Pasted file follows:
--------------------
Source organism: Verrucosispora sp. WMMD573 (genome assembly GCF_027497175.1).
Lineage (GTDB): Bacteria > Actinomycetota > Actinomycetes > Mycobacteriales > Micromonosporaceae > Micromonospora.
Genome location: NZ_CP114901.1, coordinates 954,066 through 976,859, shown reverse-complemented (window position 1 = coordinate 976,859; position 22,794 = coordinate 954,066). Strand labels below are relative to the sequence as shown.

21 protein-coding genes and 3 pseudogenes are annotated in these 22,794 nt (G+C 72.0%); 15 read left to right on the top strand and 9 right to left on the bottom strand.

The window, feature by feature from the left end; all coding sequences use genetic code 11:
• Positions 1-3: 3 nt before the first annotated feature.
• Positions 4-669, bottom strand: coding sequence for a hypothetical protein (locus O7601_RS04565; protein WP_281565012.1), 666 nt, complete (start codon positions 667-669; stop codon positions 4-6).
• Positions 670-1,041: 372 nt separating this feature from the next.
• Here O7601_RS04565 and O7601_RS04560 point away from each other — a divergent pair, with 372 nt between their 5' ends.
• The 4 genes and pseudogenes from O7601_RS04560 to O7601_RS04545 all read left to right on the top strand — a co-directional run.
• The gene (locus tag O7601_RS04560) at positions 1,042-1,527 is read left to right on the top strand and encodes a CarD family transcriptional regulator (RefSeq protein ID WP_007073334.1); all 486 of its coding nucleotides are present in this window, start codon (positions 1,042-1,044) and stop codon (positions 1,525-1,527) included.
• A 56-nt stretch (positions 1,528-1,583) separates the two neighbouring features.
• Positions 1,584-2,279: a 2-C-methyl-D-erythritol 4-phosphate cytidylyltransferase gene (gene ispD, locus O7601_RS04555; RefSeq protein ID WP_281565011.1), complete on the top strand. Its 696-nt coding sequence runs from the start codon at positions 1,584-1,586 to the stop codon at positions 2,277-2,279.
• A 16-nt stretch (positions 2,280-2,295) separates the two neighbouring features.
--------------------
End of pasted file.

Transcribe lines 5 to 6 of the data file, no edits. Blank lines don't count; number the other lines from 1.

The window, feature by feature from the left end; all coding sequences use genetic code 11:
• Positions 1-3: 3 nt before the first annotated feature.